UNIADDR(3) BSD Library Functions Manual UNIADDR(3)
unimsg, uni_str2nsap, uni_nsap2str, uni_prefix2str, uni_e1642nsap, uni_nsap2e164 -- ATM signalling library - address handling
Begemot ATM signalling library (libunimsg, -lunimsg)
uni_str2nsap(u_char *nsap, const char *str);
uni_nsap2str(char *str, const u_char *nsap, int dots);
uni_prefix2str(char *str, const u_char *prefix, u_int len, int dots);
uni_e1642nsap(u_char *nsap, const char *e164);
uni_nsap2e164(char *e164, const u_char *nsap, int check);
The UNI message library contains a number of utility functions to handle NSAP and E.164 addresses.
The function uni_str2nsap() parses a string and interprets it as an NSAP address. The string should consist of exact 40 hexadecimal digits
(upper and lower case are allowed) and any number of dots at any position. Any other character is illegal. The resulting NSAP address is
written to the buffer pointed to by nsap. This buffer should be at least 20 bytes. On success the funtion returns 0. If an parsing error
happens -1 is returned.
The function uni_nsap2str() converts the NSAP address pointed to by nsap into a string. For some commonly used NSAP formats (those with
leading octets 0x39, 0x45 or 0x47) dots may be inserted to make the address more readable by passing a non-0 value in dots. The buffer
pointed to by str should be large enough to hold the resulting string plus the terminating NUL. A size of 80 byte is large enough for all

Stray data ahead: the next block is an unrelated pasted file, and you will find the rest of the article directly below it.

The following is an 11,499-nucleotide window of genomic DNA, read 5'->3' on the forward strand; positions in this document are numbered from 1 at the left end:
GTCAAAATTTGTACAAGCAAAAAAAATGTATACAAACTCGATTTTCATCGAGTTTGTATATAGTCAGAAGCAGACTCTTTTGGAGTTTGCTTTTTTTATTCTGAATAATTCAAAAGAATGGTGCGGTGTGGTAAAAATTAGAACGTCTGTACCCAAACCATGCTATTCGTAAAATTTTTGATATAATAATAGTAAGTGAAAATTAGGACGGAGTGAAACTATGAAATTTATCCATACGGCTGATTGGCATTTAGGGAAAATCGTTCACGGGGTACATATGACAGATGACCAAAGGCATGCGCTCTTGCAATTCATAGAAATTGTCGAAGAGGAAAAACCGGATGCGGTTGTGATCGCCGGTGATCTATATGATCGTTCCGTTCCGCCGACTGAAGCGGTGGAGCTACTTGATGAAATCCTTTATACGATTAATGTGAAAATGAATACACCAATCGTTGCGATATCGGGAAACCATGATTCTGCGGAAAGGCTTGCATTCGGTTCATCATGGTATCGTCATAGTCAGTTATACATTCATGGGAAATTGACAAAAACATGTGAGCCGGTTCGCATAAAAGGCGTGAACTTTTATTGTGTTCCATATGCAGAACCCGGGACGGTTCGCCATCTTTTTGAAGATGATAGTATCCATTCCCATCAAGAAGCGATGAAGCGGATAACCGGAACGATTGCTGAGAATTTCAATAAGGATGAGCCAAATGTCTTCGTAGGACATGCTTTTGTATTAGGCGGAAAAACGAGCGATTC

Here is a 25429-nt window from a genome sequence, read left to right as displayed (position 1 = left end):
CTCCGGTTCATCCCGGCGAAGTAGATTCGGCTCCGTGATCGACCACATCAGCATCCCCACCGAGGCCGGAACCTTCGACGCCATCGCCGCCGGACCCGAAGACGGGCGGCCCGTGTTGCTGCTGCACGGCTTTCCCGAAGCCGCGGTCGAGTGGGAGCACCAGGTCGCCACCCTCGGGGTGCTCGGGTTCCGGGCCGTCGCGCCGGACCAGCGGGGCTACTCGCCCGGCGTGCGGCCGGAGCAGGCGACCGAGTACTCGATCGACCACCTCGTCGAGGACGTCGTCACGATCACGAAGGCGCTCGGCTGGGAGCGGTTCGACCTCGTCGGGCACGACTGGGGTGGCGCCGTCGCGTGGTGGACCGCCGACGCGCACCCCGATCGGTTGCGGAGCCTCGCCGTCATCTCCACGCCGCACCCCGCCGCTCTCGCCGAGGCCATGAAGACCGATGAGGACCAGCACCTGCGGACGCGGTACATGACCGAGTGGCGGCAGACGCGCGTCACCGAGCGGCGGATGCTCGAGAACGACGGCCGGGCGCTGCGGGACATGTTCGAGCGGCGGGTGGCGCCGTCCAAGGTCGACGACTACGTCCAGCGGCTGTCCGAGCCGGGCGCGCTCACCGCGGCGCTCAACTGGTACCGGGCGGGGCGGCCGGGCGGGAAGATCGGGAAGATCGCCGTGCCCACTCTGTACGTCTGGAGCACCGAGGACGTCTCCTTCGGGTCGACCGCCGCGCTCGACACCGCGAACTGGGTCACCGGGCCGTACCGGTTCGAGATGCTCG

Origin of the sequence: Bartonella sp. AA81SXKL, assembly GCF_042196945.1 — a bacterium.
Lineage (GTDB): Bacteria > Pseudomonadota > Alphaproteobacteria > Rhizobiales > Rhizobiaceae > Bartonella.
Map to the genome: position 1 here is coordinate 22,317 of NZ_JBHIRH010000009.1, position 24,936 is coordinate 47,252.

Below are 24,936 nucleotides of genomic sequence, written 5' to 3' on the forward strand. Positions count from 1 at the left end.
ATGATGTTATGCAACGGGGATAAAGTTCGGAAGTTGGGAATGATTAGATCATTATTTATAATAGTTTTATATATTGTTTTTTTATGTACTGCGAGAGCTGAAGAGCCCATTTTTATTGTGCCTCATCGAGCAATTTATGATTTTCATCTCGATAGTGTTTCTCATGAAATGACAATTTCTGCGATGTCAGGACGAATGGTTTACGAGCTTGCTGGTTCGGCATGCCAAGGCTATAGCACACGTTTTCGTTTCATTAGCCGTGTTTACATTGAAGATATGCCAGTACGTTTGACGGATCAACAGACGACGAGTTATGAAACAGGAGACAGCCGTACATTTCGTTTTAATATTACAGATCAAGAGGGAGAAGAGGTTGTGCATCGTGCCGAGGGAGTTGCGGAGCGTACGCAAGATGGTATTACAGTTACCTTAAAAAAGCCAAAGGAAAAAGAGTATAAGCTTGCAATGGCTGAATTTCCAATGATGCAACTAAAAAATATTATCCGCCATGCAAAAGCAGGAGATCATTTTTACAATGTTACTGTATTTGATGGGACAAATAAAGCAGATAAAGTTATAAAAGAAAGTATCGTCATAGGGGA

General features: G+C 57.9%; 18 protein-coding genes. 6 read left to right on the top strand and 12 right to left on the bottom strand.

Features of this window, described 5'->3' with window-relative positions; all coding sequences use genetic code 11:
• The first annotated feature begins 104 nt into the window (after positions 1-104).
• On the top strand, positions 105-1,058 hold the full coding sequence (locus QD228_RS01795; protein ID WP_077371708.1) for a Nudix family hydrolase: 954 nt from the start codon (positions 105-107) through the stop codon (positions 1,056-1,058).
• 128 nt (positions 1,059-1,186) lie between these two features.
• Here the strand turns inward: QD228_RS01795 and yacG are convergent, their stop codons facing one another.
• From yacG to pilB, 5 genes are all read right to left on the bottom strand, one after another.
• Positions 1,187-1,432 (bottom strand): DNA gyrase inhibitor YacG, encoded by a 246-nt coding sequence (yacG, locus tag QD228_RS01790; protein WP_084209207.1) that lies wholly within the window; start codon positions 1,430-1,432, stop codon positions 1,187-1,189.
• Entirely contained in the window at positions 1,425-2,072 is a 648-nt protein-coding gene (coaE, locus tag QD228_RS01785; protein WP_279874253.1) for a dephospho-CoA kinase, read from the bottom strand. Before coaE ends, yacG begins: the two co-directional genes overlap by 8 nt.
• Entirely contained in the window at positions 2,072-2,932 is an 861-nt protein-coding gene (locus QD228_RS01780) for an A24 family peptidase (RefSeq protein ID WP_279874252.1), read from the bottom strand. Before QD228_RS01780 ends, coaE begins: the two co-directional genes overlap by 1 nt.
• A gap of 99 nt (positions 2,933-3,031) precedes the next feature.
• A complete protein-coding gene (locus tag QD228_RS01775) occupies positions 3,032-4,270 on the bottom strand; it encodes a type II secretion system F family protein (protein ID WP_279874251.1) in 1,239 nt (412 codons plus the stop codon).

The function uni_prefix2str() converts an NSAP prefix to a string. The length of the NSAP prefix in bytes is passed in len.
uni_nsap2str(str, nsap, dots) is equivalent to uni_prefix2str(str, nsap, 20, dots).
The function uni_e1642nsap() converts an E.164 address given as an ASCII string to an embedded E.164 NSAP address. The string pointed to by
e164 must consist of at least 1 and not more than 15 ASCII digits. The function returns 0 on success and -1 if the E.164 address was mal-
The function uni_nsap2e164() extracts the E.164 address from an embedded E.164 NSAP address. The argument check specifies whether the NSAP
address should be checked for correct syntax. If check is 0 the last 11 bytes of the address are ignored. If check is 1 the last 11 bytes
except the selector byte must be zero. If check is 2 the last 11 bytes must be zero. The function returns 0 on success and -1 when the NSAP
address was not an embedded E.164 NSAP or one of the additional checks failed.
Hartmut Brandt <harti@FreeBSD.org>
June 14, 2005 BSD